I had the wrong link for my interview with Jenny Han in my "Beyond the Book: CLARA LEE AND APPLE PIE DREAM" post last week. I've now fixed it; find the interview here.
Jerry Spinelli's Maniac Magee was recently named an "Essential Book for Children" by Amazon.com, and Jerry recorded a special introduction for the occasion. I also did a short Q&A with Jerry. (Now, I'm usually pretty comfortable recording these kinds of things, but for whatever reason, I felt really awkward during the interview. I sound like a robot. But Jerry is wonderful, of course!) Listen to both on the Amazon book page here. (under "check out related media.")
Self-publishing vs Traditional publishing:
So, have you all been following the news going on with the author Amanda Hocking? She's an author who writes paranormal romance for teens, and has thus far achieved amazing success self-publishing her books as eBooks. This is a good introductory blog post for you to read to find out who she is and why everyone started talking about her.
And here's a NY Times article about the breaking news last week. Basically:
Amanda Hocking, the 26-year-old author who shot to fame by selling more than a million copies of her self-published books, has signed up with a traditional publisher for her next series.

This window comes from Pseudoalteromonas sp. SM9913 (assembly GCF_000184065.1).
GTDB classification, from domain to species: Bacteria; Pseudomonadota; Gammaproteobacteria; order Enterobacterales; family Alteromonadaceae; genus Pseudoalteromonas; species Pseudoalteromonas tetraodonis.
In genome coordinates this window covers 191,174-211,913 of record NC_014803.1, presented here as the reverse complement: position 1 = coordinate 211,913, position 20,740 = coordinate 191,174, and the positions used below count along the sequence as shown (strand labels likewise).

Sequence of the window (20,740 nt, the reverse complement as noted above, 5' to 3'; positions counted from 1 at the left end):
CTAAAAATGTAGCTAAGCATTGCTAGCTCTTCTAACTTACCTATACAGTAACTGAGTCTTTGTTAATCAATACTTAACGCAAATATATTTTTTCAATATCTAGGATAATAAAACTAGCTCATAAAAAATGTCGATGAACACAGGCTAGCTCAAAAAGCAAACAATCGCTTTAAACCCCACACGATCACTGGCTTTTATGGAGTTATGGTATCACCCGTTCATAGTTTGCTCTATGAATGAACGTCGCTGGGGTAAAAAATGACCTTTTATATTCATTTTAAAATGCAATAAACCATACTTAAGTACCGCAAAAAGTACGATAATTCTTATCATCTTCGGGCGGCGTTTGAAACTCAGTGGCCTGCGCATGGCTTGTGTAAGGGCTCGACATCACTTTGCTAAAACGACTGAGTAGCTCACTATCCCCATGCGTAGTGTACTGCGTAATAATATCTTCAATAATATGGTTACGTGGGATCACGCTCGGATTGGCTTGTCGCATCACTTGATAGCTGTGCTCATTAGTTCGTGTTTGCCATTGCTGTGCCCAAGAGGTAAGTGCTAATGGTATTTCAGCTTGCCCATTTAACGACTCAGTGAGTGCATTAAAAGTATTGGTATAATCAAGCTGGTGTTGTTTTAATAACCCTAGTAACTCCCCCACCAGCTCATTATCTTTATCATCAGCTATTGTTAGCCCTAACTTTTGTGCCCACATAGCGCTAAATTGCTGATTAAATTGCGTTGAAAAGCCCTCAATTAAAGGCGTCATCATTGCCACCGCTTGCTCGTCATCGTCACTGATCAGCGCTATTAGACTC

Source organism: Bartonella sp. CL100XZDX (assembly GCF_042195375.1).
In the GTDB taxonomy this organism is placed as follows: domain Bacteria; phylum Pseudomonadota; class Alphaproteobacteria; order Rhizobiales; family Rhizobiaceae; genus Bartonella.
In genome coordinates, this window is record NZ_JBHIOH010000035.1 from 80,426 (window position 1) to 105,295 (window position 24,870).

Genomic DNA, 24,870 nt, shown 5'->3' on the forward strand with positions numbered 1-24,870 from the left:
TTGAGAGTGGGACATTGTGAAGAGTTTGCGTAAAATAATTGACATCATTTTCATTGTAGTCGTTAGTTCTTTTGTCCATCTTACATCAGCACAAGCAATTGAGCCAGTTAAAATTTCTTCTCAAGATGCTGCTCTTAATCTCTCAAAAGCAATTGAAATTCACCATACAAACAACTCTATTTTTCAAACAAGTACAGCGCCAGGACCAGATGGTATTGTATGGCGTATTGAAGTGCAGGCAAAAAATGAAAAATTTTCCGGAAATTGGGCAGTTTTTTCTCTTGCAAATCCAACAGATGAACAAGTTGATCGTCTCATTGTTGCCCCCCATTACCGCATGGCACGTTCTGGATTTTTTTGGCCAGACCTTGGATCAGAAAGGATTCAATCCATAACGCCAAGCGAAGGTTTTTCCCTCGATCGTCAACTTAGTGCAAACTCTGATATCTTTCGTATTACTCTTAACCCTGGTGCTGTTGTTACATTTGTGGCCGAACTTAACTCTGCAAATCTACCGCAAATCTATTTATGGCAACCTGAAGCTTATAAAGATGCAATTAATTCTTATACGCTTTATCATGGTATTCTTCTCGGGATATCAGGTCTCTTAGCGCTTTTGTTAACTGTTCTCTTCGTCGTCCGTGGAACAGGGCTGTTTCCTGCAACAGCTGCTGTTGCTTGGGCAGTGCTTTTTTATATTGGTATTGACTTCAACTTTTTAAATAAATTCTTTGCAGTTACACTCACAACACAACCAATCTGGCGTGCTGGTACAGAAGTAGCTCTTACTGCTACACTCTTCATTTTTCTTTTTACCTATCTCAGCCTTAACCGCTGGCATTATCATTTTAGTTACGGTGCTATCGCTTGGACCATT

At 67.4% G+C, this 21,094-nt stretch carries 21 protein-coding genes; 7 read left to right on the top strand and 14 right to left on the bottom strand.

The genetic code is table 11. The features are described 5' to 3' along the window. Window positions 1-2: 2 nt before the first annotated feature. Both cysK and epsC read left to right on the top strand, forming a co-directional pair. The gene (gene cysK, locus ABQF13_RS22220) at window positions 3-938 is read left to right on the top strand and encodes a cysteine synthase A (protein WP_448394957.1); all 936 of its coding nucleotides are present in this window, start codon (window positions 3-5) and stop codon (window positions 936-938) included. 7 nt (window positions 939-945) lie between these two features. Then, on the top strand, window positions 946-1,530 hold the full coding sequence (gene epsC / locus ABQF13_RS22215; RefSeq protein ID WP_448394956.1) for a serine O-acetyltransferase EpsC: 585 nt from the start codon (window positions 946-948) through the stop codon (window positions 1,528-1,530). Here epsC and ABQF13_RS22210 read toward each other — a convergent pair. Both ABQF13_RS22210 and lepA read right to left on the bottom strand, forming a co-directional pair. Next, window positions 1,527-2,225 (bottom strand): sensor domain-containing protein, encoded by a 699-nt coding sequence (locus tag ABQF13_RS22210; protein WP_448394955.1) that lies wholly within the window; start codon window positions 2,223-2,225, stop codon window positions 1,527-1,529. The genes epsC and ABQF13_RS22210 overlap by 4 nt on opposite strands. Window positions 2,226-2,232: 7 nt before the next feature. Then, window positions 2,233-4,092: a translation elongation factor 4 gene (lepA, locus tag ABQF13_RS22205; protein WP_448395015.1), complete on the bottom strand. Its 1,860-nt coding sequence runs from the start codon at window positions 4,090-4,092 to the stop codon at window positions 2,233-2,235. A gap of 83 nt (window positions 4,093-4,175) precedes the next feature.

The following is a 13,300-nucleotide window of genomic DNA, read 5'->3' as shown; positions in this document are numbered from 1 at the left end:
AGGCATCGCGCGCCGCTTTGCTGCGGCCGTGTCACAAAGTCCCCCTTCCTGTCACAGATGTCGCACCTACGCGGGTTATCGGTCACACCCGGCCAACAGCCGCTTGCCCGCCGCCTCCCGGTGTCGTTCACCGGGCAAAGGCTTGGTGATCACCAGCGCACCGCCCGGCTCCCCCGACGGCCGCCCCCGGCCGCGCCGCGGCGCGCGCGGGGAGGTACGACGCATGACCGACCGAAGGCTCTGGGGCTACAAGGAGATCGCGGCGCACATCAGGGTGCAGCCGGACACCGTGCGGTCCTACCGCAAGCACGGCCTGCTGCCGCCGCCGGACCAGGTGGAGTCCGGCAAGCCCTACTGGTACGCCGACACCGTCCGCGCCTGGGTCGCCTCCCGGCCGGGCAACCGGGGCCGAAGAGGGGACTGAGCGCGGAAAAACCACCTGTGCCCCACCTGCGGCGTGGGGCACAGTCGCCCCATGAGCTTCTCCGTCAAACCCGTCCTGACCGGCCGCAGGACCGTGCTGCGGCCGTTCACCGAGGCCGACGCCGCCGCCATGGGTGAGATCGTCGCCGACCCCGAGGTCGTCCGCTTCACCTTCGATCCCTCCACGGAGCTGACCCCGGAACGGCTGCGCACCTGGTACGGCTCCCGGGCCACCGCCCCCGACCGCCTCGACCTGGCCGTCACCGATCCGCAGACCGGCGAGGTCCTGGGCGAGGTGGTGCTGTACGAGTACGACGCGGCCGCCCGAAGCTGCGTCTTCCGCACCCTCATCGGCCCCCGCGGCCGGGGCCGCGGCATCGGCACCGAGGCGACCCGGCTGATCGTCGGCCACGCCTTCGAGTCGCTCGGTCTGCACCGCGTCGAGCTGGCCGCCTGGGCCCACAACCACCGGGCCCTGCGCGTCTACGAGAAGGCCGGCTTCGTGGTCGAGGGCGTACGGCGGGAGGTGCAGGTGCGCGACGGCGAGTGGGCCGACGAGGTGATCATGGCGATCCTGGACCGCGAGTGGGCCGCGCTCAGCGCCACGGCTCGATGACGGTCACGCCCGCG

The traditional publisher was Macmillan. This news broke just days after we found out that bestselling thriller writer Barry Eisler chose to leave Macmillan and turn down a half a million dollar deal to self-publish. Read a fascinating interview with Barry Eisler here. He also addressed the Amanda Hocking news:
A lot of the Twitter conversation I've seen regarding the news has been of the "Which one is right?" variety. And at the risk of sounding a little harsh, I have to say, it's a pretty stupid question. Publishing, legacy or indie, is a vehicle, and you can't opine about whether someone has chosen the right vehicle if you don't know where she intends to drive it.
Very true. I was thinking that the decision to self-publish or go the traditional publisher route can be compared to the "agent or no agent" debate. For some people, I think it makes sense to not have an agent. For others, having an agent is absolutely necessary. Some people enjoy the business side of publishing more than others. Some enjoy the marketing side more than others. Some are better at it. Everyone will have their own priorities and goals. Amanda discussed her reasoning for accepting a deal with a traditional publisher here.